The food photos in my my Instagram feed have been dominated by baked goods for (ahem) quite some time. It’s been a big year for cakes and other baking on the blog and I haven’t posted anything remotely green or vegetable-focused since the pickled radishes in March and the recipes for two summer salads in February. It’s not like I subsist on cake, though what bliss that would be; merely that my recent foodie moments have tended to be sweet and baked. I only share recipes here that I absolutely love and it seems that I just haven’t been very adventurous in the vegetable department lately.
In an effort to swing back to my usual interest in vegetables (and more balanced blog offerings), I decided to invest in a new cookbook. It’s hard not to be inspired by Sarah Britten’s new book, My New Roots (or her blog of the same name) with its bright, soft photographs and vibrant, colourful food. You’ll never catch me advocating dietary labels or extremes in any form, and Sarah is much the same. Her food is mostly vegetarian, mostly vegan in fact, and mostly gluten-free. She’s squarely focused on seasonal, plant-based wholefoods but it all comes off as innovative and exciting rather than pious and restrictive.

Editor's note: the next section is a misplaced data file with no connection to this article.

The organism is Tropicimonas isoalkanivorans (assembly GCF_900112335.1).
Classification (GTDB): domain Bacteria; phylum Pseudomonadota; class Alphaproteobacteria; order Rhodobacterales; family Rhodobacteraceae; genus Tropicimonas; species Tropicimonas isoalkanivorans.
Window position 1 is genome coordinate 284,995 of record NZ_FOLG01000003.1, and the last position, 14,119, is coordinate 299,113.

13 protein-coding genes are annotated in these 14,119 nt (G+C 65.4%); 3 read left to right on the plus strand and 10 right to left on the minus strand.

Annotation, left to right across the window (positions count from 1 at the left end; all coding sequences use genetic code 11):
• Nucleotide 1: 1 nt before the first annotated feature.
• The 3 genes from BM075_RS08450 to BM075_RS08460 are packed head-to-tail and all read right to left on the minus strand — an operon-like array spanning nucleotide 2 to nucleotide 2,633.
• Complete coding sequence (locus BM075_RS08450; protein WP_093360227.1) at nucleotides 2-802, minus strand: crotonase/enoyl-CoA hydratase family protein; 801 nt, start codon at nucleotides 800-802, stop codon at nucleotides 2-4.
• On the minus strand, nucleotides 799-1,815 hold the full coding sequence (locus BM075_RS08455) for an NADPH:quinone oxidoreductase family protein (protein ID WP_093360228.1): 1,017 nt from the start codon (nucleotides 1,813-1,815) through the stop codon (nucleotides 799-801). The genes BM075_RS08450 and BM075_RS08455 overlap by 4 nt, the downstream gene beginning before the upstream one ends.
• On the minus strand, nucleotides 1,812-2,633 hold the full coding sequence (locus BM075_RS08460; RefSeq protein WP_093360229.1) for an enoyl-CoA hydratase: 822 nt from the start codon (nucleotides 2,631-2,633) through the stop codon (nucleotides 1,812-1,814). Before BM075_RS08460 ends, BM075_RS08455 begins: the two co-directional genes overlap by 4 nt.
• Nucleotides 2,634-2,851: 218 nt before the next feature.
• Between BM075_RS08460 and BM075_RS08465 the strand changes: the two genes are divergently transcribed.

Every recipe I’ve tried so far has been deliciously different, even when no animal products whatsoever are included. When I prepare vegetarian food (which makes up the majority of my diet) most of the time I simply cook or assemble the dish and then add feta. Is the flavour missing a little something? Add feta. Could it be more delicious? Add feta. To this end, I always have a big tub of goat feta in the fridge as it just has this magical way of enhancing most food with its savoury, piquant tang. It’s become a habit because, well, feta is awesome, but it also feels a little lazy. It’s nice to be shown an alternative way to the same happy tummy.